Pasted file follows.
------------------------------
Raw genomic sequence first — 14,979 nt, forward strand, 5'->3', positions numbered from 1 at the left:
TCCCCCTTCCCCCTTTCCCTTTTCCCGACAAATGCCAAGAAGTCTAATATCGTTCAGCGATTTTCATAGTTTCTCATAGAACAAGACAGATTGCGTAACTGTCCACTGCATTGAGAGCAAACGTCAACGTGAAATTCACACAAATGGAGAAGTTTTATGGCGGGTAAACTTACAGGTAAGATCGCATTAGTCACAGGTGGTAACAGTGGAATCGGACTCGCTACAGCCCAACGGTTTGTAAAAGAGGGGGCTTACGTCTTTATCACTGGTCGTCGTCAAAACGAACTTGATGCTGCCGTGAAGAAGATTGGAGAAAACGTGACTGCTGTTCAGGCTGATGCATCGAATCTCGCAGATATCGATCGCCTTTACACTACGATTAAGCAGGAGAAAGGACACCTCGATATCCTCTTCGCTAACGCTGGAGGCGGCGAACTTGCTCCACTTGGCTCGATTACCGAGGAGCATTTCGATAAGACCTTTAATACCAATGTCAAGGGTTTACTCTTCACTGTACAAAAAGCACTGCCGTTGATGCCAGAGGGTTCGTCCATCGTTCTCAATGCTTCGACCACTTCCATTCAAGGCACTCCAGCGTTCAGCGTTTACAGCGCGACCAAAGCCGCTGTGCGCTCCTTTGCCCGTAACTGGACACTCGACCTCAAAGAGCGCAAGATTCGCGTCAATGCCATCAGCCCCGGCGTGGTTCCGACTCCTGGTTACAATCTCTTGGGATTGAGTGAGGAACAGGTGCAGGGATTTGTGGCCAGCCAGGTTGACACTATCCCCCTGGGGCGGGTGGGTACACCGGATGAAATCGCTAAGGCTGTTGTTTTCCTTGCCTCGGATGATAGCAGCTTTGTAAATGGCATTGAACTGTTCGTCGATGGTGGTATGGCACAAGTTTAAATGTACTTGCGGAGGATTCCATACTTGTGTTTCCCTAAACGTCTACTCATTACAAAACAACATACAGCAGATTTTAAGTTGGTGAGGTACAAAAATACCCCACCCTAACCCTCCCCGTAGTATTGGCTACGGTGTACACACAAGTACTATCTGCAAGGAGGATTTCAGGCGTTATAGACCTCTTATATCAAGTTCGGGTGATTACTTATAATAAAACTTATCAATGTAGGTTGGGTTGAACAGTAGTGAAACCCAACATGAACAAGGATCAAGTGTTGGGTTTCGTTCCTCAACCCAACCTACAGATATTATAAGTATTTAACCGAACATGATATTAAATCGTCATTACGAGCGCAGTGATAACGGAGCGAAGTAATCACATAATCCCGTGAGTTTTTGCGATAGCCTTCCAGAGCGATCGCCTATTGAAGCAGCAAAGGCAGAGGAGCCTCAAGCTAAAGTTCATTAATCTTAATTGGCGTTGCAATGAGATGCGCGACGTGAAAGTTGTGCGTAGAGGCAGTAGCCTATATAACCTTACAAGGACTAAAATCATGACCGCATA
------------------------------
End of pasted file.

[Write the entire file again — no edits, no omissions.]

Raw genomic sequence first — 14,979 nt, forward strand, 5'->3', positions numbered from 1 at the left:
TCCCCCTTCCCCCTTTCCCTTTTCCCGACAAATGCCAAGAAGTCTAATATCGTTCAGCGATTTTCATAGTTTCTCATAGAACAAGACAGATTGCGTAACTGTCCACTGCATTGAGAGCAAACGTCAACGTGAAATTCACACAAATGGAGAAGTTTTATGGCGGGTAAACTTACAGGTAAGATCGCATTAGTCACAGGTGGTAACAGTGGAATCGGACTCGCTACAGCCCAACGGTTTGTAAAAGAGGGGGCTTACGTCTTTATCACTGGTCGTCGTCAAAACGAACTTGATGCTGCCGTGAAGAAGATTGGAGAAAACGTGACTGCTGTTCAGGCTGATGCATCGAATCTCGCAGATATCGATCGCCTTTACACTACGATTAAGCAGGAGAAAGGACACCTCGATATCCTCTTCGCTAACGCTGGAGGCGGCGAACTTGCTCCACTTGGCTCGATTACCGAGGAGCATTTCGATAAGACCTTTAATACCAATGTCAAGGGTTTACTCTTCACTGTACAAAAAGCACTGCCGTTGATGCCAGAGGGTTCGTCCATCGTTCTCAATGCTTCGACCACTTCCATTCAAGGCACTCCAGCGTTCAGCGTTTACAGCGCGACCAAAGCCGCTGTGCGCTCCTTTGCCCGTAACTGGACACTCGACCTCAAAGAGCGCAAGATTCGCGTCAATGCCATCAGCCCCGGCGTGGTTCCGACTCCTGGTTACAATCTCTTGGGATTGAGTGAGGAACAGGTGCAGGGATTTGTGGCCAGCCAGGTTGACACTATCCCCCTGGGGCGGGTGGGTACACCGGATGAAATCGCTAAGGCTGTTGTTTTCCTTGCCTCGGATGATAGCAGCTTTGTAAATGGCATTGAACTGTTCGTCGATGGTGGTATGGCACAAGTTTAAATGTACTTGCGGAGGATTCCATACTTGTGTTTCCCTAAACGTCTACTCATTACAAAACAACATACAGCAGATTTTAAGTTGGTGAGGTACAAAAATACCCCACCCTAACCCTCCCCGTAGTATTGGCTACGGTGTACACACAAGTACTATCTGCAAGGAGGATTTCAGGCGTTATAGACCTCTTATATCAAGTTCGGGTGATTACTTATAATAAAACTTATCAATGTAGGTTGGGTTGAACAGTAGTGAAACCCAACATGAACAAGGATCAAGTGTTGGGTTTCGTTCCTCAACCCAACCTACAGATATTATAAGTATTTAACCGAACATGATATTAAATCGTCATTACGAGCGCAGTGATAACGGAGCGAAGTAATCACATAATCCCGTGAGTTTTTGCGATAGCCTTCCAGAGCGATCGCCTATTGAAGCAGCAAAGGCAGAGGAGCCTCAAGCTAAAGTTCATTAATCTTAATTGGCGTTGCAATGAGATGCGCGACGTGAAAGTTGTGCGTAGAGGCAGTAGCCTATATAACCTTACAAGGACTAAAATCATGACCGCATA